A truck passes through rising floodwaters in Bossier Parish, La., Thursday, March 10, 2016. A second round of rain early Thursday hit an already inundated north Louisiana, where flooding in some places was up to the rooftops and in others submerged cars, stranded families and forced evacuations. (AP Photo/Gerald Herbert)
A partially submerged truck sits in rising floodwaters in Bossier Parish, La., Thursday, March 10, 2016. A second round of rain early Thursday hit an already inundated north Louisiana, where flooding in some places was up to the rooftops and in others submerged cars, stranded families and forced evacuations. (AP Photo/Gerald Herbert)
A man stands in rising floodwaters as a Bossier Parish Sheriff truck passes through rising floodwaters in Bossier Parish, La., Thursday, March 10, 2016. A second round of rain early Thursday hit an already inundated north Louisiana, where flooding in some places was up to the rooftops and in others submerged cars, stranded families and forced evacuations. (AP Photo/Gerald Herbert)
Joe and Mariew Tovar are transported in a Bossier Parish Sheriff truck to return to their home to retrieve belongings during rising floodwaters in in Bossier Parish, La., Thursday, March 10, 2016. A second round of rain early Thursday hit an already inundated north Louisiana, where flooding in some places was up to the rooftops and in others submerged cars, stranded families and forced evacuations. (AP Photo/Gerald Herbert)
A man paddles a child during rising floodwaters in the Golden Meadows subdivision in Bossier City, La., Wednesday, March 9, 2016. (AP Photo/Gerald Herbert)
Sam Breen tows his skiff as he helps his friend Roger Dove, not pictured, retrieve his dogs Edison, foreground, and Allie, from his home, as floodwater rises at the Pecan Valley Estates trailer park in Bossier City, La., Wednesday, March 9, 2016. (AP Photo/Gerald Herbert)
People motor through rising floodwaters at the Pecan Valley Estates trailer park in Bossier City, La., Wednesday, March 9, 2016. (AP Photo/Gerald Herbert)
Roger Dove rides in a friend's skiff to retrieve his pets and some belongings from his home in rising water at the Pecan Valley Estates trailer park in Bossier City, La., Wednesday, March 9, 2016. (AP Photo/Gerald Herbert)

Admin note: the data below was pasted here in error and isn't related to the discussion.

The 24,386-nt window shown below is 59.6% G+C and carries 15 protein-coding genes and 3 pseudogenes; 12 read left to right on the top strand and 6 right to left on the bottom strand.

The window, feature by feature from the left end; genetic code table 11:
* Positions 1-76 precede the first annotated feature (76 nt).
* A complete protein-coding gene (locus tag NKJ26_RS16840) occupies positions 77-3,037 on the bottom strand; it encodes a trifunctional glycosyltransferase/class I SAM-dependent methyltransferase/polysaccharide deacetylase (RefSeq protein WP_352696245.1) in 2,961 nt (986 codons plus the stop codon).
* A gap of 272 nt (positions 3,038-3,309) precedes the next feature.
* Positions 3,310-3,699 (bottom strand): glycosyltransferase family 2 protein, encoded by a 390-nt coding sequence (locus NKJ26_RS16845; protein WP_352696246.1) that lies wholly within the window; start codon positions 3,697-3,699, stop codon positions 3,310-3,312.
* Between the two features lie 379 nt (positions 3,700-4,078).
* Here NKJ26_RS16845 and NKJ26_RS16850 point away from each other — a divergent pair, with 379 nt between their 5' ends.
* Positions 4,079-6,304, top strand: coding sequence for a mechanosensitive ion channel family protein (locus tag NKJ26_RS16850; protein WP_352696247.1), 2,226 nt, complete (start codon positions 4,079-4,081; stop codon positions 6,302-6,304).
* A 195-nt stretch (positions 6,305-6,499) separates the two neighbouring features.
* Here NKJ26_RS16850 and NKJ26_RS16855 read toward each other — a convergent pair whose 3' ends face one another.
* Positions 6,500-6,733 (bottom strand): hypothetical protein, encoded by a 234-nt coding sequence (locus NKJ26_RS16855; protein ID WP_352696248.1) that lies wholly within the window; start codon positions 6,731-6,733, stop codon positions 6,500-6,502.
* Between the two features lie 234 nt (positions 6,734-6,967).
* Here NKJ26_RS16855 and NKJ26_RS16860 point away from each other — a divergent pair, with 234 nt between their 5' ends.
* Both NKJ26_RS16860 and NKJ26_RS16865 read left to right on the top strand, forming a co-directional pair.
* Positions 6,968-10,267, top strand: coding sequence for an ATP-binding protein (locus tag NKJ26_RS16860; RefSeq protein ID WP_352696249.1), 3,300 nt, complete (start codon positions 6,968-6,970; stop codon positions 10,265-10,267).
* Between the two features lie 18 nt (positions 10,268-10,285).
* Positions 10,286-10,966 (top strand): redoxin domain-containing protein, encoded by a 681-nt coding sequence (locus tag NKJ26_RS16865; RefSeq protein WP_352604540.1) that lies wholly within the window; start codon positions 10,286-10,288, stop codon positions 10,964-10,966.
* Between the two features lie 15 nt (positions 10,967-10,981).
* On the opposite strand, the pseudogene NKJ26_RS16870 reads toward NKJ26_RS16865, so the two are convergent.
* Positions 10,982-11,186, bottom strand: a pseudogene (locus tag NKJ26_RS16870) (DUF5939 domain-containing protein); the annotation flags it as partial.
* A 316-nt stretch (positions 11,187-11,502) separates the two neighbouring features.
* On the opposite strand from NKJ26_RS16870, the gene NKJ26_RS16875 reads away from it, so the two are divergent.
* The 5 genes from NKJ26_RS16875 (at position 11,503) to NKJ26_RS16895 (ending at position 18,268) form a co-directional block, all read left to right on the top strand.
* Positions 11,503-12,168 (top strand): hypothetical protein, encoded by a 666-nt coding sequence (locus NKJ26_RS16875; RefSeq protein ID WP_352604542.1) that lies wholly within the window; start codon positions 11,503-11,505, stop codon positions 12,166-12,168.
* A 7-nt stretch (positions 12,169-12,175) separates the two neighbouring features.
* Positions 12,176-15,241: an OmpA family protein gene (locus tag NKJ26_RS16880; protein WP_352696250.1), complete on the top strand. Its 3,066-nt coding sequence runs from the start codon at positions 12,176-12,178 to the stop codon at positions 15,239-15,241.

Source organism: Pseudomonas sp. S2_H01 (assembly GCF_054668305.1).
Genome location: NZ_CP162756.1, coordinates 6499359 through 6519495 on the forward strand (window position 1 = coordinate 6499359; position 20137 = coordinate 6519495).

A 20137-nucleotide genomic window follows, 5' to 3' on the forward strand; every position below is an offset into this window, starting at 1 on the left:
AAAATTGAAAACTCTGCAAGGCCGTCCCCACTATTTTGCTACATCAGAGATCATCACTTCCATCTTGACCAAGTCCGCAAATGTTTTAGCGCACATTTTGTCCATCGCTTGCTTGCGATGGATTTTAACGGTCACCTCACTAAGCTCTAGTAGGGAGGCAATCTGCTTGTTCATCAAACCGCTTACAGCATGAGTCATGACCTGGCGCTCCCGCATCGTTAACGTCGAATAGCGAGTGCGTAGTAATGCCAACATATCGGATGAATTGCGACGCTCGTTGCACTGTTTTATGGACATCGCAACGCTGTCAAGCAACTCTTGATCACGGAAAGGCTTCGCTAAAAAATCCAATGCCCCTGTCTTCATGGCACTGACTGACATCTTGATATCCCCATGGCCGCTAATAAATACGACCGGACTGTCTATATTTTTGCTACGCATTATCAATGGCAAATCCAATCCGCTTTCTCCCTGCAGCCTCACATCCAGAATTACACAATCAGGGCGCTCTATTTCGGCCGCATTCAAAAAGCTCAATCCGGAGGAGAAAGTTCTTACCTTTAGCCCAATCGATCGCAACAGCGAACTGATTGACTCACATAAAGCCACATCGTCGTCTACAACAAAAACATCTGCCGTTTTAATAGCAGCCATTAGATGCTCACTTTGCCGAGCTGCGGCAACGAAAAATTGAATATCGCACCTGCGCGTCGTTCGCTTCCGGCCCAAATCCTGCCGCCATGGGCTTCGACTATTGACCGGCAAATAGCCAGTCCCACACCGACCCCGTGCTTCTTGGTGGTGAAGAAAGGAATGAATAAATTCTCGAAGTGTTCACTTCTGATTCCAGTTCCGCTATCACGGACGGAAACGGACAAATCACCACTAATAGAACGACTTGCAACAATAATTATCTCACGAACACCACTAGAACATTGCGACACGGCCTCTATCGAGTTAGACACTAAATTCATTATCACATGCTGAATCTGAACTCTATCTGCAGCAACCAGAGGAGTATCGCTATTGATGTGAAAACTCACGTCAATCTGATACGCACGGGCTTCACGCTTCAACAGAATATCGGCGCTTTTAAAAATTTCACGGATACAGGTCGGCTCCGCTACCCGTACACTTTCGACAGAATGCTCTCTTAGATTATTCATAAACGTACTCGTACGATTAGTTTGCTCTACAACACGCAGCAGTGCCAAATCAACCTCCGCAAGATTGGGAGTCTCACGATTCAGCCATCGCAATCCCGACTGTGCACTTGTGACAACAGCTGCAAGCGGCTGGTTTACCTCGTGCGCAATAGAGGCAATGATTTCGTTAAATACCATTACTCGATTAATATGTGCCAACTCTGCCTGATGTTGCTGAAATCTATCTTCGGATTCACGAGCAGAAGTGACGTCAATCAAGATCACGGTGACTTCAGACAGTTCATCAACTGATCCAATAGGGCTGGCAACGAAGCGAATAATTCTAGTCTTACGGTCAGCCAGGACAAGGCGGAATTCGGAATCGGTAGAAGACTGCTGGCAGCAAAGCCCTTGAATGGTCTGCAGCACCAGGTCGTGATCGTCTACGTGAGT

A man paddles a child while a dog playfully follows during rising floodwaters in the Golden Meadows subdivision in Bossier City, La., Wednesday, March 9, 2016. (AP Photo/Gerald Herbert)
A car is seen partially submerged during rising floodwater at the Pecan Valley Estates trailer park in Bossier City, La., Wednesday, March 9, 2016. (AP Photo/Gerald Herbert)
Sam Breen paddles his skiff as he helps his friend Roger Dove, not pictured, retrieve his pets and some belongings from his home in rising water at the Pecan Valley Estates trailer park in Bossier City, La., Wednesday, March 9, 2016. (AP Photo/Gerald Herbert)
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As the system moves east, flooding is a concern in areas of Mississippi, western Tennessee and Alabama, along with Louisiana, he said.

"It's going to continue to be a pretty high impact storm," Oravec said, noting that rains could linger into Saturday.

People in as many as 3,500 homes in Bossier City, Louisiana were told to evacuate, the Shreveport Times reported.

Louisiana National Guard soldiers and law enforcement helped to rescue people stranded in their homes and on roads by high waters, authorities said.

Louisiana's governor has declared a state of emergency in affected regions, and many schools were closed. State government offices in three dozen parishes were shuttered through Friday.

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The National Weather Service has issued a flash flood watch stretching from the Gulf of Mexico coast of Texas, Louisiana and Mississippi north into the southern parts of Illinois.

A 30-year-old man drowned on Tuesday as he tried to drive across a flooded area in southeastern Oklahoma, according to the National Weather Service.